She said the eggs can survive for several years in the soil, with the embryos developing at different rates in response to environmental conditions.

“In some eggs, there’s a delay in the embryo development regardless of the moisture available, whereas in other eggs the embryo will start development as soon as moisture is available. Both types of eggs can be found in the same egg pod. All embryos, from both egg types, can reduce their rate of development when environmental conditions are unfavourable.”  

Swarms of locust between the town of Steytleville and Wolwefontein on March 24, 2022 in Steytleville, South Africa. It is reported that the swarm stretched over 30 kms near Kleinpoort. (Photo: Gallo Images/Die Burger/Lulama Zenzile)

Duncan said the eggs can remain in the soil for several years with the embryos waiting to receive sufficient moisture to complete development. 

“This results in synchronised hatching when there’s sufficient rain, as all the embryos are at the same stage of development regardless of when the eggs were deposited. The solitary females tend to lay their eggs in the same areas and thus there is a build-up of eggs in particular areas. How the females find these egg-laying sites is unknown.”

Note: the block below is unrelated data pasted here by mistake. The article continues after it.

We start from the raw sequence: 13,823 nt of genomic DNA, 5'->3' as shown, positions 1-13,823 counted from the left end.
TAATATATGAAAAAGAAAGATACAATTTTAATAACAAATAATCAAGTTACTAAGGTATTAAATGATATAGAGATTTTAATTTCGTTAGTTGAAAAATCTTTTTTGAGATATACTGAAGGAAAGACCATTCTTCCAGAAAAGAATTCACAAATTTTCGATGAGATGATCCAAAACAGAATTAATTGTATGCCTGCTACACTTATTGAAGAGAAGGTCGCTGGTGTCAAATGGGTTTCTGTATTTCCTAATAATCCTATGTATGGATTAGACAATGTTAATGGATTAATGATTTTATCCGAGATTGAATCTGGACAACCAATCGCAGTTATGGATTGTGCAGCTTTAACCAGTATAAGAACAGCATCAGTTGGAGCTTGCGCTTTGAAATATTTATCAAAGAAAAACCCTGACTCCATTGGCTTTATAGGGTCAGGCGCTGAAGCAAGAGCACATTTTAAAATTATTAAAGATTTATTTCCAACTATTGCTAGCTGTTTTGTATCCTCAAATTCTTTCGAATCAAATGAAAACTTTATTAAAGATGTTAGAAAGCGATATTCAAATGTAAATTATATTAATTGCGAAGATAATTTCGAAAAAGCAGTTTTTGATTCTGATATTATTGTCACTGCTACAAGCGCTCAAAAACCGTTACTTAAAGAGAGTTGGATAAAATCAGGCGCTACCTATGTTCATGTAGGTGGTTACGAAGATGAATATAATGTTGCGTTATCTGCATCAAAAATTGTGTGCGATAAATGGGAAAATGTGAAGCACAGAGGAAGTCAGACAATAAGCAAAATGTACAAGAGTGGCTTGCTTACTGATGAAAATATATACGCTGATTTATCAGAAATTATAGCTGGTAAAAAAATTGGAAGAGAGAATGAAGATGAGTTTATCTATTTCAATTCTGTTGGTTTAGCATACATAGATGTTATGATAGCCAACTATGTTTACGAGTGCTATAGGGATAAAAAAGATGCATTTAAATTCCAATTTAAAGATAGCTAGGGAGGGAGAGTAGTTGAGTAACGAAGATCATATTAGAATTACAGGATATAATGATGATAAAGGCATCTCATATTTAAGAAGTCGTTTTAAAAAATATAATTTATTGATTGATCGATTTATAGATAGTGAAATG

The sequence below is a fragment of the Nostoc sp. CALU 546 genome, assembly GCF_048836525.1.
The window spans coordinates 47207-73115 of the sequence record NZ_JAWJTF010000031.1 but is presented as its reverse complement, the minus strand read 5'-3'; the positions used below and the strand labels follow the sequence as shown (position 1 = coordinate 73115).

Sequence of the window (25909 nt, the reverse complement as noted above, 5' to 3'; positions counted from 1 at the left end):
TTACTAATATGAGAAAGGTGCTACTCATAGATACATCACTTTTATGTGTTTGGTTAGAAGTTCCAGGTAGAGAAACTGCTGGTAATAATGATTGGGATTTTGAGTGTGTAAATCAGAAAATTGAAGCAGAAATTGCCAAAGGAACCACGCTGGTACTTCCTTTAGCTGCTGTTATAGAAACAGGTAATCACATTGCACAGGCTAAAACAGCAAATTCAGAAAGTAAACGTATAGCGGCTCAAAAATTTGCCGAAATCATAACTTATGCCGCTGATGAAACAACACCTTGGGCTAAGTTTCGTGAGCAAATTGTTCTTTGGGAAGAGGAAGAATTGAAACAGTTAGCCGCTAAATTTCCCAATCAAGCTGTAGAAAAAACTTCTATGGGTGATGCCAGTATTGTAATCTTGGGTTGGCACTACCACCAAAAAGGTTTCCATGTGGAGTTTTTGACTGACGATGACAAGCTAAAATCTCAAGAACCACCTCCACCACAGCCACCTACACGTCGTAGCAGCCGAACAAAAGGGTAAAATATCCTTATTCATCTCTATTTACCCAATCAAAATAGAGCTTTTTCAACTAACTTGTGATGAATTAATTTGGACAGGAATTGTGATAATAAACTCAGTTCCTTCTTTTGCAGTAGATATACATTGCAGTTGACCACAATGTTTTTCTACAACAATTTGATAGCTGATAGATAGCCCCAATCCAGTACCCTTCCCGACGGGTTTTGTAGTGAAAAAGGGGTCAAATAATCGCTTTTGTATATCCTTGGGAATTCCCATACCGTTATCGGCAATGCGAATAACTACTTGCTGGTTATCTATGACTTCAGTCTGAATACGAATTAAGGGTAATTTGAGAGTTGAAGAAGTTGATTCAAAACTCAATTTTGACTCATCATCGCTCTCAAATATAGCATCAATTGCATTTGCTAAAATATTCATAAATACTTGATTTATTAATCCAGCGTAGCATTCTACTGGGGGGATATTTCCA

She said while many of the eggs remain in the soil, some hatch and produce the solitary form of the locust, thus maintaining the locust population at a low level. 

“This contributes to the build-up of eggs. With the onset of good summer rains, synchronised hatching occurs along with the growth of grass. The grass found in the region has long-lived seeds which germinate with the onset of rain, providing food for the hoppers. 

“A pheromone (or chemical) found in locust faeces stimulates the hoppers to aggregate and develop into the gregarious phase if the population density is high. These hoppers form bands and move up to 8km per day in search of food, competing with livestock for the available grazing,” she said.

Andrea Campher, Agri SA’s risk and disaster manager, said: “At this stage, there has been no report of significant losses to agricultural produce. We know that locusts were spotted between citrus orchards in the Eastern Cape. This is a R3-billion industry and they employ more than 40,000 seasonal and permanent workers. 

“If large swarms infiltrate crops and [cause] losses we might see an increase in food prices. Most of the country will experience good harvests because of the good rainfall. Most of the farmers also experienced six to nine years of drought conditions and with the good rainfall, velds are repaired; however, locusts have destroyed the pastures.” DM/OBP